The proposal for the Fiocruz Ceará Campus is based on the retention of superficial waters by applying draining pavements on exterior areas and creating rain gardens, bioswales and a pluvial lagoon to partially receive the collected waters. Another solution applied to some buildings on campus was the construction of green roofs to store rainwater, decreasing the superficial runoff and alleviating the demand on the drainage system.
Construction Works Management
As a guideline, the Fundação Oswaldo Cruz usually employs a company to monitor, supervise and manage their construction works. For the construction phase of the Fiocruz Ceará Campus, Architectus was the winner of the public bid.
The management process consisted of monitoring pre-established deadlines for the construction phase, meeting cost demands, guaranteeing the desired quality and performance standards, making sure that the environmental certification guidelines were being properly followed, and supervising the execution of all projects according to specifications. During the construction phase, Architectus kept on site a group of professionals from diverse backgrounds and organized periodical visits with the project architects and engineers.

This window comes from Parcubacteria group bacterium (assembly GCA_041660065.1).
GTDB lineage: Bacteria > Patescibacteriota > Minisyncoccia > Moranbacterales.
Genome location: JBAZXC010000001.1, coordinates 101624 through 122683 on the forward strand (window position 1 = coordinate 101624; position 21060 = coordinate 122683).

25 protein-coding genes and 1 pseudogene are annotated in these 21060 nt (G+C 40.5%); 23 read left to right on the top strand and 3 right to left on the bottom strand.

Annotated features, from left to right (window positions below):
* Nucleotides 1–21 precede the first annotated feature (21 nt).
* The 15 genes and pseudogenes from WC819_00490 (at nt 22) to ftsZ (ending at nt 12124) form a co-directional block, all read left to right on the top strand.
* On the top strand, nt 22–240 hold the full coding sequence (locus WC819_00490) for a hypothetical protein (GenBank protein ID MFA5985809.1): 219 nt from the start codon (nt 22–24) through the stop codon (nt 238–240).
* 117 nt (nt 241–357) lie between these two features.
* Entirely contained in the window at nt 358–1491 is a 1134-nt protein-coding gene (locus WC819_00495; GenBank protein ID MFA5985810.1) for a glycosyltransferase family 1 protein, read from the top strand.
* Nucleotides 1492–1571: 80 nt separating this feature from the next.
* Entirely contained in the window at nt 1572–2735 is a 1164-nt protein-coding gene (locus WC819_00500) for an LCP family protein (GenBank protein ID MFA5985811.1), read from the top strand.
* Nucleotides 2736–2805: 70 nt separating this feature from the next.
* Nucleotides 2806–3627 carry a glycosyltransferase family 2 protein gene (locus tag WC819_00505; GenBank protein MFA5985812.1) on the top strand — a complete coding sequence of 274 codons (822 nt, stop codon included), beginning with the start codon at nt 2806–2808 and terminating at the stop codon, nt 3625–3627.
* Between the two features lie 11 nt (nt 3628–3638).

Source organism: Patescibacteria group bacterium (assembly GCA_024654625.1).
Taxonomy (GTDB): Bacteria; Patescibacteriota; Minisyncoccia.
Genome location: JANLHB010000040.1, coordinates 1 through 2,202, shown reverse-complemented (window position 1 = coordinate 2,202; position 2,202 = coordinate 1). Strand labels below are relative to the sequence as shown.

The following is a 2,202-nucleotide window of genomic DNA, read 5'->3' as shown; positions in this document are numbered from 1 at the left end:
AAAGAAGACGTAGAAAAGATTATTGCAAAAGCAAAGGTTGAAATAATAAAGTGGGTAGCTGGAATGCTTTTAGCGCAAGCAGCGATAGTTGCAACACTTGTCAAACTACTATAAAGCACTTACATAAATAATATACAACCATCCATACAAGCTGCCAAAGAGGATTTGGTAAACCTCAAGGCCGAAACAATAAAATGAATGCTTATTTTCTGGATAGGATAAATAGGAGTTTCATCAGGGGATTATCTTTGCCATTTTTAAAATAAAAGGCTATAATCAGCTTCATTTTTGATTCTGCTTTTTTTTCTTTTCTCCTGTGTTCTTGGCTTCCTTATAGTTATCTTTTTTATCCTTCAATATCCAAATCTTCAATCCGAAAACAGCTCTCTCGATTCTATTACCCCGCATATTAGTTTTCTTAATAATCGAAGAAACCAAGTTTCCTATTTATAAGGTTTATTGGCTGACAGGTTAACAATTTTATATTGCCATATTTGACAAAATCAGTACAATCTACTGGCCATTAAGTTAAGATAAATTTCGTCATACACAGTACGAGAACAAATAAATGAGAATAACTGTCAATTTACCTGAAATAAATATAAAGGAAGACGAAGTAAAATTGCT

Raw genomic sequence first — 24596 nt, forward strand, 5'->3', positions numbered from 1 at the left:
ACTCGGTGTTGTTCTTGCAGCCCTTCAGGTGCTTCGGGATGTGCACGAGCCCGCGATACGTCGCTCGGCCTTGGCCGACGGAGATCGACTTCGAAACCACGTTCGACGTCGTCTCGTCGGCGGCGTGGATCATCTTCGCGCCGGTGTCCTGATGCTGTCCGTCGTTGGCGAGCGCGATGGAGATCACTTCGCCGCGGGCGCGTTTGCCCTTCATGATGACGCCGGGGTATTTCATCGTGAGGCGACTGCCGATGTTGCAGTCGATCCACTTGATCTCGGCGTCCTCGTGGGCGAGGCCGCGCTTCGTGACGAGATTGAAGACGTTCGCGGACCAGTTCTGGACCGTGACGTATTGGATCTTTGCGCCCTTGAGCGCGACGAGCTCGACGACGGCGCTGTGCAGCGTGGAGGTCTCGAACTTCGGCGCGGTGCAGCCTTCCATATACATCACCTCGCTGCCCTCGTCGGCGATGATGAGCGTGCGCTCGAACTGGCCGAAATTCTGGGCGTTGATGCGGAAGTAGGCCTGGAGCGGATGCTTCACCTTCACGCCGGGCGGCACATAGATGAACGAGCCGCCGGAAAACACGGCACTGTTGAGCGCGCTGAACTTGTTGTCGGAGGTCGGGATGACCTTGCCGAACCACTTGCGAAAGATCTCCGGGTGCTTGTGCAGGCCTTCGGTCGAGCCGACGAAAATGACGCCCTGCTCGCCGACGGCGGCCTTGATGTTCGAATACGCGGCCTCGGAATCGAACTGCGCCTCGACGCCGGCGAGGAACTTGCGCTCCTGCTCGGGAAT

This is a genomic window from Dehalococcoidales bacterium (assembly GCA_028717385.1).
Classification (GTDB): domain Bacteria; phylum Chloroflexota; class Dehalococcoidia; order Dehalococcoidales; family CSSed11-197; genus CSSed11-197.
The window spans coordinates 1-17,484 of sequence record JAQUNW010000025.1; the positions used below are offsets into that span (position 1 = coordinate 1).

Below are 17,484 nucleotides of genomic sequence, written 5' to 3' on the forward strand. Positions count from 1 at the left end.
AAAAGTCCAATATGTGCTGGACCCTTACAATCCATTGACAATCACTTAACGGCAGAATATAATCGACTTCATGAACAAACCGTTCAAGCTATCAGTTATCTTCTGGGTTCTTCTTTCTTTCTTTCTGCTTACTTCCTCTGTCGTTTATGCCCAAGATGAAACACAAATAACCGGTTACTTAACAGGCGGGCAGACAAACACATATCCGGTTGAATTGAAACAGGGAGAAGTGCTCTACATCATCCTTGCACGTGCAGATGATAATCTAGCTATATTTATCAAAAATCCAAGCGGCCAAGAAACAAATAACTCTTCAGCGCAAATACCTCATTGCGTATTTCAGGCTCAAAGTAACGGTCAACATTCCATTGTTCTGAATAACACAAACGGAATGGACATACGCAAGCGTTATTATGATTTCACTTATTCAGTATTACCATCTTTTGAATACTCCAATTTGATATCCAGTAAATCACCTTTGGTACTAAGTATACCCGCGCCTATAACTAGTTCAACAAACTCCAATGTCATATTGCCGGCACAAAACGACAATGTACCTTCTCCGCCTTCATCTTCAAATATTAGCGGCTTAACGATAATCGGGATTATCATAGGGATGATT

Also included as part of the management scope were:
- Project analysis;
- Building site planning;
- Development of the physical-financial planning for the construction phase;
- Analysis of material acquisition and service contracting;
- Monitoring and control of the work executed by the construction company (quality, costs and overall schedule);
- Monitoring of the Execution phase of the environmental certification AQUA-HQE.